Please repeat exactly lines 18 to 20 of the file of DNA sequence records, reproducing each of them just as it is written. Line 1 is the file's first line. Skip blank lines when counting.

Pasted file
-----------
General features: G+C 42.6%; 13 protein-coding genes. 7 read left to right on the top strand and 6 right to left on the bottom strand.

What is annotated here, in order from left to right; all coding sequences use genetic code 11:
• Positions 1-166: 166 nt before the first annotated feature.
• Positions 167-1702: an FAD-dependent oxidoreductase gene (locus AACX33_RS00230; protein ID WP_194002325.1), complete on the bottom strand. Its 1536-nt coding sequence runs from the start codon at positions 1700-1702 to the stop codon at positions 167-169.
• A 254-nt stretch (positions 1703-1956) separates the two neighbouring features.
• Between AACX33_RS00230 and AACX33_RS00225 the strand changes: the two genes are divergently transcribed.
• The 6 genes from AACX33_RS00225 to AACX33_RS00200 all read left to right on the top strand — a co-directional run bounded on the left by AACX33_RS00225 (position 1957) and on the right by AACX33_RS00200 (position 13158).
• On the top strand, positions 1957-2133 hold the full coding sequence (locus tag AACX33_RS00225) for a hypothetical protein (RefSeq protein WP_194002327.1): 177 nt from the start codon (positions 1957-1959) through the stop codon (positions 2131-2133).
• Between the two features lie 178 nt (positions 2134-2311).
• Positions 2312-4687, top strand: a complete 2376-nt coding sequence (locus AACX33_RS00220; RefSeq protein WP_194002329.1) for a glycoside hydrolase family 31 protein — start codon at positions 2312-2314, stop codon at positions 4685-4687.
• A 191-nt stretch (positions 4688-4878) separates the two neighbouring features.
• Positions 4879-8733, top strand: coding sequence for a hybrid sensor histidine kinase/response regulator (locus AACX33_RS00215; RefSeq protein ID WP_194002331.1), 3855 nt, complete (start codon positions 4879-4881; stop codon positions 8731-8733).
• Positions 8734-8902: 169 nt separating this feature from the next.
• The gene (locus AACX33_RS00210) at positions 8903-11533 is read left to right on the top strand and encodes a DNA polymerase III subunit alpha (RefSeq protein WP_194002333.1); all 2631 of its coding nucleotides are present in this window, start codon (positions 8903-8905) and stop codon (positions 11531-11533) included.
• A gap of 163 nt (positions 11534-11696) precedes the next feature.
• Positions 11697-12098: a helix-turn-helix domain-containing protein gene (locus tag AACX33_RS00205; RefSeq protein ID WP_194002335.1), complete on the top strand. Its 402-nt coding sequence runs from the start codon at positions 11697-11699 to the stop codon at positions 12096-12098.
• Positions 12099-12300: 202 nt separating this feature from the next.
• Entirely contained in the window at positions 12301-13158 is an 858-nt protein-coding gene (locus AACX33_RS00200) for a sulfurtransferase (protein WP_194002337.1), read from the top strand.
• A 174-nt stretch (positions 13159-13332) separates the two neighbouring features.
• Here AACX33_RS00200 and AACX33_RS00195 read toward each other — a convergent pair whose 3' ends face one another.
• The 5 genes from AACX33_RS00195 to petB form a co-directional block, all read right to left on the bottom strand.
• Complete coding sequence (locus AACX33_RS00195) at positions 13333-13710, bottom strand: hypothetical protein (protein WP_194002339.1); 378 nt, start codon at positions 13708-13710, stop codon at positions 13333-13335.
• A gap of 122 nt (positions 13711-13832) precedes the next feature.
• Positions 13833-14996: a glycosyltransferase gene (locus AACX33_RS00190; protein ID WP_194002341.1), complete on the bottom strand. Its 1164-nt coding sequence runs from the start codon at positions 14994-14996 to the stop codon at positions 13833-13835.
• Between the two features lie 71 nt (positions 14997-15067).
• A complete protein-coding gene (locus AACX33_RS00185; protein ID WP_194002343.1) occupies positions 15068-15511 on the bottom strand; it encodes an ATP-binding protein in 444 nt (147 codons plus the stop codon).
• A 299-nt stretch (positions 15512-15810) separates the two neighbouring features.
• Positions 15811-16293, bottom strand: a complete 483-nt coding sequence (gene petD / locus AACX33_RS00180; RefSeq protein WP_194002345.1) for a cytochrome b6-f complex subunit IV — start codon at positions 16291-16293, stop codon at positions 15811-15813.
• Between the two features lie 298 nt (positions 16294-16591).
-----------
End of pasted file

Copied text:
• Entirely contained in the window at positions 12301-13158 is an 858-nt protein-coding gene (locus AACX33_RS00200) for a sulfurtransferase (protein WP_194002337.1), read from the top strand.
• A 174-nt stretch (positions 13159-13332) separates the two neighbouring features.
• Here AACX33_RS00200 and AACX33_RS00195 read toward each other — a convergent pair whose 3' ends face one another.